Monday, September 15, 2008

Anatomy of a Loss

Excellent read!

The Audacity of Defeat
Russ Smith

What if the impossible happens and Obama loses the election? Among Democrats, expect a rash of rage, depression, angst and finger-pointing at the media.

It’s three a.m. on Oct. 31 and a frantic broker awakens you. He’s advising making substantial investments that day in the stocks of Lilly, Pfizer and other manufacturers of anti-depressants, as well as high-end booze, say Grey Goose vodka and Hillary Clinton’s whiskey of choice, Chivas Regal. The calculations buzzing through your head are not insignificant. Barack Obama holds a two-point lead over John McCain in the Gallup poll for the Nov. 4 presidential election, and that slender margin suggests—given the undeniable factor of racism when Americans retreat to the privacy of the ballot booth—that for the third straight time a Democratic candidate will be defeated. Your own preference in the contest is irrelevant: there’s money lying on the table and only a fool would ignore the market’s indications.

A month ago, as any honest Democrat will tell you, this scenario was nearly inconceivable. The Republicans had nominated an elderly and inarticulate candidate in McCain, who was marred not only by his association with George Bush, but distrusted by the critical conservative base as well. He was expected to choose an equally dull running mate—maybe Gov. Tim Pawlenty (who?), the robotic Mitt Romney, or even Sen. Joe Lieberman, the onetime Democrat who’s distrusted by both parties—and though Obama had tapped longtime Sen. Joe Biden, whose bouts with sometimes indelicate verbosity were well-known, that was of little concern. Obama’s campaign was a fund-raising juggernaut and the candidate promised to campaign in nearly every state, especially “red” ones, not only demonstrate to he’d be a president of “all the people” but also help Congressional Democrats expand their majorities. It was payback time for the “stolen” elections of 2000 and 2004 and the revenge promised to be rich indeed.

I was reasonably certain that Obama would win convincingly, and perhaps by a landslide. In fact, although favoring McCain, I’d resigned myself to at least four years of the charismatic Illinois one-term senator, despite the nervousness that he’d turn out to be a less pious Jimmy Carter or, a latter-day Adlai Stevenson. What the hell, it’s not as if the Republicans have distinguished themselves in the past four years, McCain included. Besides, one benefit of a turnover at the White House would be the resumption of political conversation with Democratic friends; too many personal and professional relationships have been fractured in the past eight years. Read the rest HERE.

When Obama wakes up on 11/5/08 and realizes he blew it he will have no one to blame but himself. It was his to lose. Had he picked Hillary he would have been unstoppable, but pride got in the way, he bought into his own messianic hype.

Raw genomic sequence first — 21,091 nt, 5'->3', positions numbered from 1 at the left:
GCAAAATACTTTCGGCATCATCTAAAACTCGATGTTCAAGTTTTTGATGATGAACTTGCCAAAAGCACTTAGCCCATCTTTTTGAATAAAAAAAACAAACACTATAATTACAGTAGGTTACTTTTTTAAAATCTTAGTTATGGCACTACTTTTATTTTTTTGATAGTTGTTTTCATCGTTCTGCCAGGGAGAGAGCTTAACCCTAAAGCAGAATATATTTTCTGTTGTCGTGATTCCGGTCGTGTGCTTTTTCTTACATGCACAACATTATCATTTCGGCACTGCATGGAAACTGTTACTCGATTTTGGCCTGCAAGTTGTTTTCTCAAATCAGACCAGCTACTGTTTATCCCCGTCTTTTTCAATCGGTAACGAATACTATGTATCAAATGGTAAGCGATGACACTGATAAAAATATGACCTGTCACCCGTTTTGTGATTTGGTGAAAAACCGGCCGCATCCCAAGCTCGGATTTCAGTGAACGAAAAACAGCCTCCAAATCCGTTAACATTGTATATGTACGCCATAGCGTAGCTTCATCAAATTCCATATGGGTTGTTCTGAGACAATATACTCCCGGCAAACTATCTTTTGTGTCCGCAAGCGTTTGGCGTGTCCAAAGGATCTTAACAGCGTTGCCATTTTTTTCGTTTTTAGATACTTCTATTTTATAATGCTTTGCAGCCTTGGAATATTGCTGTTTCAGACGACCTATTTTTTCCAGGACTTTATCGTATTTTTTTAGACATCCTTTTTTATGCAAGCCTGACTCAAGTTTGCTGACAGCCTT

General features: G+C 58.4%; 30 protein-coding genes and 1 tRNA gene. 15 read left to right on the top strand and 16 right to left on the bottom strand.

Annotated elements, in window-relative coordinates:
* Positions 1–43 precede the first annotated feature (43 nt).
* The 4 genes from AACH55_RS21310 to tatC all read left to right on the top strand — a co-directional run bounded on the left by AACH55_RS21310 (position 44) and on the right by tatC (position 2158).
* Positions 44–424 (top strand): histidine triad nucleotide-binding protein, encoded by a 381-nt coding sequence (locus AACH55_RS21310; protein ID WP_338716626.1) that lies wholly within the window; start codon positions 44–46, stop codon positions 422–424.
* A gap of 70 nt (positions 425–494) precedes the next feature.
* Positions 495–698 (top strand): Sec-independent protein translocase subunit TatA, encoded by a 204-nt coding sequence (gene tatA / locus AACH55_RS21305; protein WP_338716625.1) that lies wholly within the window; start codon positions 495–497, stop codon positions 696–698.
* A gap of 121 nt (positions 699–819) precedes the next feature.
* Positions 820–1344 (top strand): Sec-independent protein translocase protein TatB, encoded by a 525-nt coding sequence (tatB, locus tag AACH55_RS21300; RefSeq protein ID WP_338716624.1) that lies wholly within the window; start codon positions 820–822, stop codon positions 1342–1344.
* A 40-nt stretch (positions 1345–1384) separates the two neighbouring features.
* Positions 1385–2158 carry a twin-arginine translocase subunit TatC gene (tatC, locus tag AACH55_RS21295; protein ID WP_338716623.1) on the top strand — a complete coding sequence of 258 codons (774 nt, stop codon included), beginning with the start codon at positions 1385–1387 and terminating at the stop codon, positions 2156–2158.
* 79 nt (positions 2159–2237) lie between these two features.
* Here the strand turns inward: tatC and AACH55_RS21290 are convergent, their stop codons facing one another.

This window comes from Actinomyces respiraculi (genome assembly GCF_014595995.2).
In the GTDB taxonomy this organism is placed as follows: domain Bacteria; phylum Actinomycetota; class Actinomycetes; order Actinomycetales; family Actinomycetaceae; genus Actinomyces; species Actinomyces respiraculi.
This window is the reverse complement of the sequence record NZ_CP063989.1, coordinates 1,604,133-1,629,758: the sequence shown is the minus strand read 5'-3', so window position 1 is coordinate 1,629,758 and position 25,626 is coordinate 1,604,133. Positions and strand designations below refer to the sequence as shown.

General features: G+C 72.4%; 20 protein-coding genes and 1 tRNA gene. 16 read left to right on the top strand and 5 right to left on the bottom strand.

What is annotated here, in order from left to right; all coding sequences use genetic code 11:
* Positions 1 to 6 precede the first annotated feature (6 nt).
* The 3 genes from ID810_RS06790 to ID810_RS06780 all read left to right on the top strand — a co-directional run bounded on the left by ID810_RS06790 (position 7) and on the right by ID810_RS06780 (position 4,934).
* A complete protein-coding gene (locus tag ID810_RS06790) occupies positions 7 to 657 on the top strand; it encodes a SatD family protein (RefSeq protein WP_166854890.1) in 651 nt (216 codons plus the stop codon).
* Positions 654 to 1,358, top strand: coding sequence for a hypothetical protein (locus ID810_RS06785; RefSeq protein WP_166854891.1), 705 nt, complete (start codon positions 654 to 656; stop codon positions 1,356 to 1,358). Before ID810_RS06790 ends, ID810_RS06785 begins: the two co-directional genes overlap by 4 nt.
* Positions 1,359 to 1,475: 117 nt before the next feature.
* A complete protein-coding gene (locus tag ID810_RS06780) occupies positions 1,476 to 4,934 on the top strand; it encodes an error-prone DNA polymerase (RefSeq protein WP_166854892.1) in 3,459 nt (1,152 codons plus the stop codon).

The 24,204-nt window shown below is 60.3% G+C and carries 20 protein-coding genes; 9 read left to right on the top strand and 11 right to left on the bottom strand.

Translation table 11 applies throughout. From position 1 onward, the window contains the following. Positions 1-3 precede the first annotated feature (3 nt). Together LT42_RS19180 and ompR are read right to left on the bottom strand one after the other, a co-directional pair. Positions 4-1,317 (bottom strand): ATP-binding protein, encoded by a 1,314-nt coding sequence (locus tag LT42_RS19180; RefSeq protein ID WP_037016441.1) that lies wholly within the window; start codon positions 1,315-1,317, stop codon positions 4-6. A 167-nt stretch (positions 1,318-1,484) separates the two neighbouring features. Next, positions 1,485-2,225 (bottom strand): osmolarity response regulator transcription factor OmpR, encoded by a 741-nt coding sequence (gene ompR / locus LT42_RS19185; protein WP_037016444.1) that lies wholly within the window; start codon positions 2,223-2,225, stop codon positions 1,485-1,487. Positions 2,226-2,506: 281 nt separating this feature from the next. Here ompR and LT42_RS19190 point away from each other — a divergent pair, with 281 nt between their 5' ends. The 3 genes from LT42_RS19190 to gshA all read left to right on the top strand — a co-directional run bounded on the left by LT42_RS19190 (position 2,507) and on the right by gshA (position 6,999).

At 9:14 PM, Anonymous Anonymous said...

I reregistered from Republican to Non-Partison in Florida the day after McCain stole the primaries in FL. I was beginning to lean voting for him to save the Country from Obama. Today McCain was in Orlando, at a rally with Mel Martinez, hispandering again... Mel spoke to the cheering crowd primarily in spanish, and McCain blamed the Democrats for stopping the passage of his immigration bill and praised the supporters of his bill, ie: Lindsey Graham.. I can't pull the leaver for McCain.... Yes, I remember well being called a racist and a bigot by Lindsey Graham... It appears even Bud Hedinger has thrown his values out with the bath water, now that Sarah Palin is the VP candidate. I still have heard nothing on Palin's views on illegal immigration, other than she was governor of the State of Alaska, with two major santuary cities, Ankorage and Fairbanks AK. That tells me something... I was healing and considering voting for McCain, but he tore the scabs open today in Orlando. I WILL NOT SUPPORT THE REPUBLICAN PRESIDENTIAL CANDIDATE THIS YEAR, but will vote Republican for Congress, only because Martinez is not up for relection. McCain can't be trusted at all. I no longer listen to Bud Hedinger, so your welcome to return to Orlando for the 3:00 PM to 6:00 PM spot, PC. I have switched to 98.9 FM. Bud's gone stale.

At 2:18 PM, Anonymous Anonymous said...

Does anybody else but me, think it's odd that Obama was named after Mohammed's winged horse "Burak" that took Mohammed to heaven? Why would someone name their kid after a Muslim prophet's horse, if they were a Christian? Maybe because his ears look like the wings on "Burak" the horse?

At 8:47 PM, Anonymous Anonymous said...